OC­TO­BER 1962

It’s mar­ket day, but with so many clas­sics around who cares about the stalls?

Classic Car Weekly (UK) - - The Way We Were -

While the ac­tual date of this Oc­to­ber 1962 pic­ture isn’t known, we can hazard an ed­u­cated guess that it’s a Satur­day, be­cause the cen­tre of Marl­bor­ough’s High Street is taken up by mar­ket traders. As the help­ful fore­ground sign clar­i­fies, the park­ing places in the hub of what was also the main A4 Great West Road from Lon­don to Bris­tol and Avon­mouth were re­served for the mar­ket from 6am on Satur­days.

Most drivers seem to have ob­served the re­stric­tion, park­ing on the sides of the UK’s sec­ond widest High Street (af­ter Stock­ton-on-Tees) and leav­ing the mid­dle ground to the stall­hold­ers’ Com­mer FC, Morris Com­mer­cial J2 and Mini van. But just vis­i­ble amid them is a Rover P4. Ei­ther one trader has done well for him­self and bought an un­usual choice of load-lug­ger, or its owner pos­si­bly en­joyed too many sher­ries at the scaf­fold­ing-clad Ailes­bury Arms Ho­tel in the dis­tance and de­cided it was wiser to walk home – in which case he will prob­a­bly re­turn to a park­ing ticket.

This road has been busy for cen­turies and was men­tioned in 1228 as The King’s Street. It’s still hec­tic, de­spite con­struc­tion of the M4. Be­hind the cam­era, the road passes the re­puted burial mound of Mer­lin, King Arthur’s ma­gi­cian. Le­gend has it that the town name de­rives from ‘Mer­lin’s Barrow’.

There’s wiz­ardry in this view too, in the form of the white Morris Mini-Mi­nor parked in the row of cars on the right. ‘Wiz­ardry on wheels’ was one of the slo­gans BMC used to launch the Mini in 1959. They would take over High Street vis­tas like this as the 1960s pro­gressed, but only two years af­ter their de­but they have yet to make a big im­pres­sion. In­stead, Alec Is­sigo­nis’ other ‘peo­ple’s car’ still holds sway – head­ing the line of parked cars is a Se­ries II Mi­nor, ex­hibit­ing the split front wind­screen that would dis­ap­pear with the 1000 in 1956.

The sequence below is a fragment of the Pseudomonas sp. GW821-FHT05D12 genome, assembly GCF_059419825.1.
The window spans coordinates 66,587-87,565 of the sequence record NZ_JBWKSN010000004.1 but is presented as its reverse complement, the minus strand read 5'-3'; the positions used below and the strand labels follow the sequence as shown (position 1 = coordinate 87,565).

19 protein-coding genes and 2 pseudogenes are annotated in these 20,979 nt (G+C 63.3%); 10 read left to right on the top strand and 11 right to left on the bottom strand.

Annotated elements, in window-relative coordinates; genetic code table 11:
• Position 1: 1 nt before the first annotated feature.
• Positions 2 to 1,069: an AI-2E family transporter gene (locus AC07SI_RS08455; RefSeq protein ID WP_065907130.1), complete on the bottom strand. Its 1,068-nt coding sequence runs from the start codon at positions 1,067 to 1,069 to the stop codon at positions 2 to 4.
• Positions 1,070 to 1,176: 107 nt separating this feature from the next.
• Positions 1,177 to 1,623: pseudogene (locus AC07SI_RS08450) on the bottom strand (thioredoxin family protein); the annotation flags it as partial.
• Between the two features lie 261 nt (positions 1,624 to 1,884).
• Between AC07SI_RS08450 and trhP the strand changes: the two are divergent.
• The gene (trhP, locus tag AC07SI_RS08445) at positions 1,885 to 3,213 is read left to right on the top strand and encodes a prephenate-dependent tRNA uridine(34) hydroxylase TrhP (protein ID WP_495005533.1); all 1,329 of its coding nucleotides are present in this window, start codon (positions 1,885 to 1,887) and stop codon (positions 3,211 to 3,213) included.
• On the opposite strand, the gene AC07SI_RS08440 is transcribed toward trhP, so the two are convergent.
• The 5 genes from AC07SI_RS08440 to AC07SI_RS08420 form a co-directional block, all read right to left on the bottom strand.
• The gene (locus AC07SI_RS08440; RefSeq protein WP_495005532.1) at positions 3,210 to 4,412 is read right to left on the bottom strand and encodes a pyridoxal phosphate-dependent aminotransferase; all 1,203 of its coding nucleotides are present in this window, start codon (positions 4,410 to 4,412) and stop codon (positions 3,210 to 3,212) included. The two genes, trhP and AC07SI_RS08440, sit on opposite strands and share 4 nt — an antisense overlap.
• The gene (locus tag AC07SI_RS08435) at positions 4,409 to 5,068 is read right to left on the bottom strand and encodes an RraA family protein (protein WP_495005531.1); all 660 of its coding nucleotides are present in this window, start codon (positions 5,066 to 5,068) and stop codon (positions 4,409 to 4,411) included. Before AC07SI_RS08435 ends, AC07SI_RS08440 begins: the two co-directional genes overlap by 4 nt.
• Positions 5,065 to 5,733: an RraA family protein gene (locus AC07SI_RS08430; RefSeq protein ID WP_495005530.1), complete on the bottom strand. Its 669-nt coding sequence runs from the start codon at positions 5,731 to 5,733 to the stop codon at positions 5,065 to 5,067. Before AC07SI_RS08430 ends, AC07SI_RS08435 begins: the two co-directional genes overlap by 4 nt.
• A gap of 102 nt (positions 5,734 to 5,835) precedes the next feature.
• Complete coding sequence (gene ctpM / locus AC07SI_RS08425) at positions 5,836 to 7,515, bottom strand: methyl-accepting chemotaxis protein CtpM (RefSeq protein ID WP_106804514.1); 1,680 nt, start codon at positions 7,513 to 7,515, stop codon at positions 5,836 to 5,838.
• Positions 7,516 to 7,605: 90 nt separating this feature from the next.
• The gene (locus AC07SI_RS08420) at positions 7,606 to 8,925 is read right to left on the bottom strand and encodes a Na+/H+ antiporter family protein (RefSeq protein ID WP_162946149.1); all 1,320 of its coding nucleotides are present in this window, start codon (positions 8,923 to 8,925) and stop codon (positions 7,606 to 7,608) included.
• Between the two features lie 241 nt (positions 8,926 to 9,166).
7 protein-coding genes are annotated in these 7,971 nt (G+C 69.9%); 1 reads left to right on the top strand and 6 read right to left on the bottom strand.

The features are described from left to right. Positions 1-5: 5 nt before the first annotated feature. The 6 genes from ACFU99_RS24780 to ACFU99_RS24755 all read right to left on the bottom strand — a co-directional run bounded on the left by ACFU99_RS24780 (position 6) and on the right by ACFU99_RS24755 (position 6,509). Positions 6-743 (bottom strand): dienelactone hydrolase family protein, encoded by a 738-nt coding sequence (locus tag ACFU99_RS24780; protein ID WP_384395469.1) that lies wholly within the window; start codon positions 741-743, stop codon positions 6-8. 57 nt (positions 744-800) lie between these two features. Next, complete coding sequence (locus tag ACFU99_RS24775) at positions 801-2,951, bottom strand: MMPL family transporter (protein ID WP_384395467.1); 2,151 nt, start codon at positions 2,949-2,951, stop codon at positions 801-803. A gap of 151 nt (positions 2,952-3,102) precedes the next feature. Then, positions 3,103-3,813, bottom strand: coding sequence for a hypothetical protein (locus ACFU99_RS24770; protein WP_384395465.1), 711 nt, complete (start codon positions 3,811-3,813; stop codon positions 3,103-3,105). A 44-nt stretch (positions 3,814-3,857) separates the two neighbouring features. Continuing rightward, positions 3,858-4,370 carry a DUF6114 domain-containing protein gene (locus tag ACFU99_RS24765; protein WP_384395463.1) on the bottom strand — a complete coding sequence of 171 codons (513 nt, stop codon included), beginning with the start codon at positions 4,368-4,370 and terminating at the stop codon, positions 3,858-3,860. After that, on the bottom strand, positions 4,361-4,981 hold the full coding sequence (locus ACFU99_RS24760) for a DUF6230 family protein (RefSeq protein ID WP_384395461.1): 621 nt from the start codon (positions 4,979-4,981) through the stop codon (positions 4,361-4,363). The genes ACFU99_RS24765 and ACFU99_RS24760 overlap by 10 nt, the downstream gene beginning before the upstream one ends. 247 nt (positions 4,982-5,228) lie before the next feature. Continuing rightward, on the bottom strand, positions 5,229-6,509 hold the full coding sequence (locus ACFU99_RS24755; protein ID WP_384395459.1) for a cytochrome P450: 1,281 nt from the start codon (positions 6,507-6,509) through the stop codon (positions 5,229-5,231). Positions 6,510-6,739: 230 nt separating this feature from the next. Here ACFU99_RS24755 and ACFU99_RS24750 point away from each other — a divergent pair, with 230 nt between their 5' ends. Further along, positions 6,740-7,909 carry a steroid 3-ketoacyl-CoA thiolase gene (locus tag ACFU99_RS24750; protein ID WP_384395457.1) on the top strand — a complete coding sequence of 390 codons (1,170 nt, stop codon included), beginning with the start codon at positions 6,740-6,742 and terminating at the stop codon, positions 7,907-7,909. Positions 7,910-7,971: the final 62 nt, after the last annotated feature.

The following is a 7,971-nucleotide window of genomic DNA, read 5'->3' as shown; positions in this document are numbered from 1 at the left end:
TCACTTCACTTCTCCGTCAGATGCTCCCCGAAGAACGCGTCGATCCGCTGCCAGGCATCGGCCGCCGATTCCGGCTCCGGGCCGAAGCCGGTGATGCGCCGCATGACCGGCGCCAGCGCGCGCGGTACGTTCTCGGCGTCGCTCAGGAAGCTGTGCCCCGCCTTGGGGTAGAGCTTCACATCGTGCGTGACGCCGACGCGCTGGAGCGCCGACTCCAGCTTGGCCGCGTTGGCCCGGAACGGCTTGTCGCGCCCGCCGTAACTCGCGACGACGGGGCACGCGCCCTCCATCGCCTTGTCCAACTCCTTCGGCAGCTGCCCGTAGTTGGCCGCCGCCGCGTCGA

This evo­lu­tion is hand­ily il­lus­trated by the later Mi­nor just down from it. Per­haps the rather ma­tri­ar­chal lady in the yel­low head­scarf lean­ing on what we as­sume is her Ford Popular 103E be­tween the Mog­gies is pon­der­ing an up­grade? Al­though the 103E con­tin­ued to be built through un­til 1959, it was an an­cient and asth­matic 1930s de­sign, kept in pro­duc­tion mainly so Ford could trum­pet it of­fered Bri­tain’s cheap­est ‘real’ car. Bub­ble­cars and three­wheel­ers didn’t fig­ure in the Blue Oval’s cal­cu­la­tions, though, hence the stress on ‘real’.

One car prob­a­bly not on her list would be the Metropoli­tan a lit­tle fur­ther back. The flam­boy­ant off­spring of an un­likely mar­riage be­tween Nash and Austin, this yank tank in minia­ture would have been quite a sight in con­ser­va­tive Marl­bor­ough. The UK didn’t re­ally take to its ec­cen­tric looks; only around 1200 were sold here be­tween 1957 and 1961. Still, it was the first Bri­tish car to of­fer a ra­dio as stan­dard.

Mov­ing back, there’s a Ford Ze­phyr or Ze­phyr Zo­diac MkI, then an­other Ford Pop’ 103E, with the Mini bring­ing up the rear of iden­ti­fi­able parked cars. Pass­ing them is a Vaux­hall Vic­tor F Se­ries II, fol­lowed by its suc­ces­sor, a Vic­tor FB. In the far dis­tance is the guppy grille of a prim­rose-painted Daim­ler Dart, which will no doubt make our Metropoli­tan oc­cu­pants a lit­tle jeal­ous when it reaches them.

On the other side of the road is the only for­eign ve­hi­cle, a VW Bee­tle. Also vis­i­ble are an Austin A30/ A35 van dwarfed by the num­ber 17 Wilts and Dorset bus ser­vice ahead of it, op­er­ated by a Bris­tol K with an Eastern Coach Works (ECW) body. Also vis­i­ble is the rear end of a Stan­dard Van­guard Phase III.

The cen­tre of Marl­bor­ough still looks much the same to­day, largely due to his­toric build­ings such as the 17th cen­tury Mer­chant’s House (just in front of the bus) and the Vic­to­rian Town Hall at the head of the street, with St Mary’s Church – some bits of which date back to circa 1160 – in the back­ground. And the mar­ket is still held on Satur­days, just as it has since King John granted its char­ter back in 1204. Some things, thank­fully, don’t change.

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